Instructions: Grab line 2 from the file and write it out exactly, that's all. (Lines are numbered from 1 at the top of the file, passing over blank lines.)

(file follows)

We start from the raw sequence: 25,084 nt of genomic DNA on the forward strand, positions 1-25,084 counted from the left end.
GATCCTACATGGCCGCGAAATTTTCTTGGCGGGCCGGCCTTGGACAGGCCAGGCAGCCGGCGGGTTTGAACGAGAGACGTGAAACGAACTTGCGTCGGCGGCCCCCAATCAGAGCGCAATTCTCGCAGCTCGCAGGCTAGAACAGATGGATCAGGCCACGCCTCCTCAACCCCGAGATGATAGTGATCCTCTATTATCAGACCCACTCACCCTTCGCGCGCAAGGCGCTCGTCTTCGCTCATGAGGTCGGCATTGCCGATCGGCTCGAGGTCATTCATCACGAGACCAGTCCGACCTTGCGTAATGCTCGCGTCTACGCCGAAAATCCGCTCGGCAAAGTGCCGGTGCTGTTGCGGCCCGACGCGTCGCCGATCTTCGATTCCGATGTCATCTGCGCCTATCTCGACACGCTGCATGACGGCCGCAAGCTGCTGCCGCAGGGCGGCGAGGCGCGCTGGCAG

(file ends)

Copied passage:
GATCCTACATGGCCGCGAAATTTTCTTGGCGGGCCGGCCTTGGACAGGCCAGGCAGCCGGCGGGTTTGAACGAGAGACGTGAAACGAACTTGCGTCGGCGGCCCCCAATCAGAGCGCAATTCTCGCAGCTCGCAGGCTAGAACAGATGGATCAGGCCACGCCTCCTCAACCCCGAGATGATAGTGATCCTCTATTATCAGACCCACTCACCCTTCGCGCGCAAGGCGCTCGTCTTCGCTCATGAGGTCGGCATTGCCGATCGGCTCGAGGTCATTCATCACGAGACCAGTCCGACCTTGCGTAATGCTCGCGTCTACGCCGAAAATCCGCTCGGCAAAGTGCCGGTGCTGTTGCGGCCCGACGCGTCGCCGATCTTCGATTCCGATGTCATCTGCGCCTATCTCGACACGCTGCATGACGGCCGCAAGCTGCTGCCGCAGGGCGGCGAGGCGCGCTGGCAG